Window of Opportunity

The Possibility of a Peace Agreement Between Israel and Arab States by the End of 2008 - Reality or Wishful Thinking?

News | Tamara Nosenko | May 2008

Left to right: W. Posch, B. Kodmani, F. Kössler (Photo: Kreisky Forum)

April 2008 brought a new round of sensational statements about the Middle East peace processes. A line of new promises was made both by Israeli and the Arab states, another group of intermediaries representing many countries got involved, and new attempts were made to restart negotiations.

Why now? Today it feels like another train is leaving the station; the doors are closing, and all sides of Middle East conflict face a new threat of failure in establishing peace in the region.

The Annapolis Conference set the fast approaching end of 2008 as a benchmark date for a resolution. The world is now anxiously awaiting results.

Present in a discussion entitled "New Security Challenges in the Middle East" at Vienna’s Bruno Kreisky Forum in mid April, were Israeli politician Yossi Beilin, a member of Knesset, Bassma Kodmani, Director of the Arab Reform Initiative, a consortium of Arab policy research institutes, and Walter Posch, a research fellow at the European Union Institute for Security Studies, focusing on Turkey, Iran, terrorism and Middle Eastern security issues, moderated by Franz Kössler, a journalist with ORF television and editor of international weekly Weltjournal.

The discussion revealed both recent changes in the Arab world and the latest developments in the Arab-Israeli conflict. Iran’s growing power in the region following the Iraq war toped Posch’s personal list of critical challenges. According to the EU researcher, Iran’s approach has shifted over the last three years from a pragmatic style to a propaganda model, with an ideology based on their nuclear program and its presumed threat to the outside world.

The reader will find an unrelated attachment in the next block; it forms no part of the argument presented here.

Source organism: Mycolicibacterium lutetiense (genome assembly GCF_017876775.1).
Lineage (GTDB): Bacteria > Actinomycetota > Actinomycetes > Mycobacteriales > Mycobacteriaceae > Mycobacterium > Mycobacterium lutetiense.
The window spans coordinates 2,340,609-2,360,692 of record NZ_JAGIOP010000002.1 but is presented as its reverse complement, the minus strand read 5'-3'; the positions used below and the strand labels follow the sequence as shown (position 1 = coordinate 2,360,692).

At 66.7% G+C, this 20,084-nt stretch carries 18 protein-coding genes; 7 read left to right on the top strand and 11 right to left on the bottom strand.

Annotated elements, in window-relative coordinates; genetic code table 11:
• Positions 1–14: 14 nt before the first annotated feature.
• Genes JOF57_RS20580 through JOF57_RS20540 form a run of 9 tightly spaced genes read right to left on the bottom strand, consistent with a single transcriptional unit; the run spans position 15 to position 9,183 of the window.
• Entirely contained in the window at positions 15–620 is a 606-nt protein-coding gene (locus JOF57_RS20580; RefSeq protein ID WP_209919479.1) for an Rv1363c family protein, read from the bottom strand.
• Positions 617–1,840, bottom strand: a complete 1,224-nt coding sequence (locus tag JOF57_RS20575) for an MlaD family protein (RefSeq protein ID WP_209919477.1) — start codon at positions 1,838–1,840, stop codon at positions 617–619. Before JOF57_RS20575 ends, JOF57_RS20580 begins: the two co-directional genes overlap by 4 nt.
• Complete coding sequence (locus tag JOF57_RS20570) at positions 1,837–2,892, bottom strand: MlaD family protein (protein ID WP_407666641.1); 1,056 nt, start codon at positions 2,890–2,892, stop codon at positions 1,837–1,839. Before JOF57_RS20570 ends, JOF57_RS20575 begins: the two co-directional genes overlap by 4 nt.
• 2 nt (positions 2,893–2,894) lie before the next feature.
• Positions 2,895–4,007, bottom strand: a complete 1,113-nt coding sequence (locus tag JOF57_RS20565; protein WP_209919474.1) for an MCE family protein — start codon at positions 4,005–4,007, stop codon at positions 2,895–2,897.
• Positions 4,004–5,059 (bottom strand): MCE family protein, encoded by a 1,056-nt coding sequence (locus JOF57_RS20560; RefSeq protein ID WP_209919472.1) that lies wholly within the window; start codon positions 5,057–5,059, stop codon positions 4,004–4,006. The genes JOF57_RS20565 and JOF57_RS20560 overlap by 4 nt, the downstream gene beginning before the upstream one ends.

This approach is obviously targeted at the "Arab street," Posch said, earning support for Iranian president Mahmoud Ahmadinejad, while severing ties to the West. At the same time, many Iranians want to overcome the accompanying isolation and would prefer to come to an unwritten agreement with the United States to firm up their position in the region. While not unilateral, the West generally takes the position that no matter what the real situation in Iran is, their aggressive intentions are all that matters.

Inside the region, Bassma Kodmani of the Arab Reform Initiative reported that small Arab states consider Iran a serious threat and would prefer an end to all nuclear programs in the country. This does not automatically mean that Arabs world support the Western position. Ultimately, though, Posch did not expect any escalation of the conflict from the Iranian side unless there was a major provocation of any kind in the country.

There are also fears of terrorism.

"All [countries] have to deal with it on the constant basis, keeping forces fully mobilized to fight it. And this is what shapes the attitude," Kodmani said. Meanwhile, she claimed that the "war on terror" – instead of positive results – had increased authoritarian tone in the Arab world, welcomed on the "Arab street." Another contributing factor to instability in the region is the lack of a meaningful peace process.